Parents, Teachers, and Mental Health: The Art of Accurate Speech and Other Ways to Help Students (Children) Not Become Psychiatric Patients

By James E. Campbell, MD
Read by Claton Butcher

The Rapid Relief Series: Book 3

4.05 Hours 02/06/2018 other
Format: Digital Download (13Tracks) (In Stock)
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Anyone who teaches others, including parents, can benefit from reading this book. Teachers play a pivotal role in the education of children and adults. There are basic principles of living that could be taught in the classroom that would not take much time from teachers; in fact, I expect that because these concepts will reduce conflict, doing so may well give teachers more time to teach. This book is not about what teachers should teach but about how the way they teach can make major differences in their students’ lives. In my practice of psychiatry—child, adolescent, and adult—I find daily that I must teach children and parents things they should have been learning from about age five. Because they are not getting this information, they make mistakes that they likely would not otherwise have made in addressing the problems of life. It has always been my point of view that a lot people’s problems are related to not knowing how to get outcomes different from, or better than, the ones they are experiencing. I look first at what is missing in their approach to the problems they are having rather than seeing the problem as a psychiatric diagnosis. Unfortunately, to have insurance pay for visits, a doctor must frame the patient’s issue in a way the insurer will accept. In my experience, when given a few ideas or concepts related to the problems they are having, people will go forth and solve them. This book is about the things teachers can do in the process of teaching to help individuals not create psychiatric problems for themselves. After all, if we do not create a problem, we do not have to solve the problem, which translates into a conservation of energy on all fronts.

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Summary

Summary

Anyone who teaches others, including parents, can benefit from reading this book. Teachers play a pivotal role in the education of children and adults. There are basic principles of living that could be taught in the classroom that would not take much time from teachers; in fact, I expect that because these concepts will reduce conflict, doing so may well give teachers more time to teach. This book is not about what teachers should teach but about how the way they teach can make major differences in their students’ lives.

In my practice of psychiatry—child, adolescent, and adult—I find daily that I must teach children and parents things they should have been learning from about age five. Because they are not getting this information, they make mistakes that they likely would not otherwise have made in addressing the problems of life.

It has always been my point of view that a lot people’s problems are related to not knowing how to get outcomes different from, or better than, the ones they are experiencing. I look first at what is missing in their approach to the problems they are having rather than seeing the problem as a psychiatric diagnosis. Unfortunately, to have insurance pay for visits, a doctor must frame the patient’s issue in a way the insurer will accept. In my experience, when given a few ideas or concepts related to the problems they are having, people will go forth and solve them.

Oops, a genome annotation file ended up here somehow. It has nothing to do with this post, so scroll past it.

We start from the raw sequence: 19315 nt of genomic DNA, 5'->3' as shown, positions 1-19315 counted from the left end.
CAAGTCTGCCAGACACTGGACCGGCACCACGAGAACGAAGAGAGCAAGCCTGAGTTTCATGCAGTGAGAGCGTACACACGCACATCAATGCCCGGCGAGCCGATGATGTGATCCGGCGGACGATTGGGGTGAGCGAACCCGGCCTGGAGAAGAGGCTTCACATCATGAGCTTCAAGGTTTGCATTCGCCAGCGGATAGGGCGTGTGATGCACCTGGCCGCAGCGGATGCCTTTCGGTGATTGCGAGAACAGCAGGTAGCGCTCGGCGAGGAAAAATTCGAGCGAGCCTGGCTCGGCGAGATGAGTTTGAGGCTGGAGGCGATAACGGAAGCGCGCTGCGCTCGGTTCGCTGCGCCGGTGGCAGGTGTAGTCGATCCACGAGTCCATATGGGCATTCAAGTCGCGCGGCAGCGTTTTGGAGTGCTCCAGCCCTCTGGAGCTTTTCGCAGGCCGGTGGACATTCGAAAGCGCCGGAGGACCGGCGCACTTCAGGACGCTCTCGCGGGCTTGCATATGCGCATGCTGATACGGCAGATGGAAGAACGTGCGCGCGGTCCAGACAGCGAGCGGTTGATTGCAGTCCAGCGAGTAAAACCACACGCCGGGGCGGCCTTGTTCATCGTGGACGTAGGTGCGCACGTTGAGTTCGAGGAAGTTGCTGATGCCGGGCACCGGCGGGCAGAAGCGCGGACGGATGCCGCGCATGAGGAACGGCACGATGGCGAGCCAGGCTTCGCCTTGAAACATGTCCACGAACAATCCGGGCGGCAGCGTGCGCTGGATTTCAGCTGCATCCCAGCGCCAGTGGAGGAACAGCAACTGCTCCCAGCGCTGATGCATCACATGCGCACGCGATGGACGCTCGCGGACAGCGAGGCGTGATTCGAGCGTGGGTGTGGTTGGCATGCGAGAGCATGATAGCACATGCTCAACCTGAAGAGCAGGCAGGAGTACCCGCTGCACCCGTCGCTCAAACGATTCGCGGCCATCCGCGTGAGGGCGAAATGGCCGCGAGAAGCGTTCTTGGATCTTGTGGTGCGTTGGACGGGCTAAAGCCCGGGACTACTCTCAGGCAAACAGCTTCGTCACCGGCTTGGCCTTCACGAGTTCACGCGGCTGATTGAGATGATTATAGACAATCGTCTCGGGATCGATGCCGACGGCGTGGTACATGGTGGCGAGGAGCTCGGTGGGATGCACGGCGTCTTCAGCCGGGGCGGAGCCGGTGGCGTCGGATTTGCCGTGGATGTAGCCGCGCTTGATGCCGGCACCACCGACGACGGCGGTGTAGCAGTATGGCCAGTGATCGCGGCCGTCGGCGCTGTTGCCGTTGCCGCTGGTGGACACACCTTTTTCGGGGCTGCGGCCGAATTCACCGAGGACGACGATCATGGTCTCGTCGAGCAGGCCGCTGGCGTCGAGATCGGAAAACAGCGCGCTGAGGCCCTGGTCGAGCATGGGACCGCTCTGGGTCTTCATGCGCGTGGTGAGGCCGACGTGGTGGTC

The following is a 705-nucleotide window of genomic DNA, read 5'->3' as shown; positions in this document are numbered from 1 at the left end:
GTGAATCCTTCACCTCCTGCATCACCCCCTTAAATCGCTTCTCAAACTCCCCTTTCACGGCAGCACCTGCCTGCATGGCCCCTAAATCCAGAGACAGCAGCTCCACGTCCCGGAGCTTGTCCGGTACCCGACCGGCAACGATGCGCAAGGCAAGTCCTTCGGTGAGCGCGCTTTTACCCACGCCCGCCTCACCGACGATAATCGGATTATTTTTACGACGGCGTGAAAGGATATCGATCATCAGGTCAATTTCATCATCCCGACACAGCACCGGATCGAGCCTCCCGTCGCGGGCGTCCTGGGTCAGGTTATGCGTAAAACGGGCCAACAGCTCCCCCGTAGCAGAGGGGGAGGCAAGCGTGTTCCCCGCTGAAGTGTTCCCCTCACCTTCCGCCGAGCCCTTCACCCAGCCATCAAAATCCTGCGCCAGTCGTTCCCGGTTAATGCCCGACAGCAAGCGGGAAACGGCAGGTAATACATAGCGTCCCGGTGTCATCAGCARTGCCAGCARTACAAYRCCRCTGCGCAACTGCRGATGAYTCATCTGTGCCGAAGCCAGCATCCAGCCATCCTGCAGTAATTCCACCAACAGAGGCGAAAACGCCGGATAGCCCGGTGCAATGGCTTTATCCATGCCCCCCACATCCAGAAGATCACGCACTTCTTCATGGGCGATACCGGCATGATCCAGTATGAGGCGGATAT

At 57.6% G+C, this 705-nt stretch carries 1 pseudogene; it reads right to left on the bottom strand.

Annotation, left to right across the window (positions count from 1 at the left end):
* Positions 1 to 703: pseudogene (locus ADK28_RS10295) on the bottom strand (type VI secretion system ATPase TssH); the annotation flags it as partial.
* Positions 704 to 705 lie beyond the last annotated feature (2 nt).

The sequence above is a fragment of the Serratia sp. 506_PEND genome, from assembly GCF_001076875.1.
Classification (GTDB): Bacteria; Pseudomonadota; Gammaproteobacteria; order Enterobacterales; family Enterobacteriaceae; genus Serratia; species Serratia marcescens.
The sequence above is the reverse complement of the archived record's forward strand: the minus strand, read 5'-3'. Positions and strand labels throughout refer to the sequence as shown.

This book is about the things teachers can do in the process of teaching to help individuals not create psychiatric problems for themselves. After all, if we do not create a problem, we do not have to solve the problem, which translates into a conservation of energy on all fronts.

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Reviews

Author

Author Bio: James E. Campbell MD

James E. Campbell, MD, was born in Beardstown, Illinois, and attended MacMurray College in Jacksonville, Illinois, for three years before being accepted to Saint Louis University School of Medicine. He then went to Michael Reese Hospital in Chicago for a one-year medical internship and his basic three-year adult psychiatric residency. In 1971, after two years in the Air Force, he set up a private practice in Phoenix, Arizona. It was in the Air Force that he had an opportunity to teach several classes in psychology to military dependents. As a part of his psychiatric practice, Dr. Campbell had many opportunities to participate in hospital staff education programs and in numerous conferences. In 1980 he completed a two-year child fellowship at UCLA and added the treatment of children to his practice. He also discovered that he could teach many of the ideas in this book to his patients with good result. The positive reception by most of his patients and their families encouraged him to undertake the writing of this book intended for teachers, parents, and educators.

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Details

Details

Available Formats : Digital Download, Digital Rental, CD, MP3 CD
Category: Nonfiction/Psychology
Runtime: 4.05
Audience: Adult
Language: English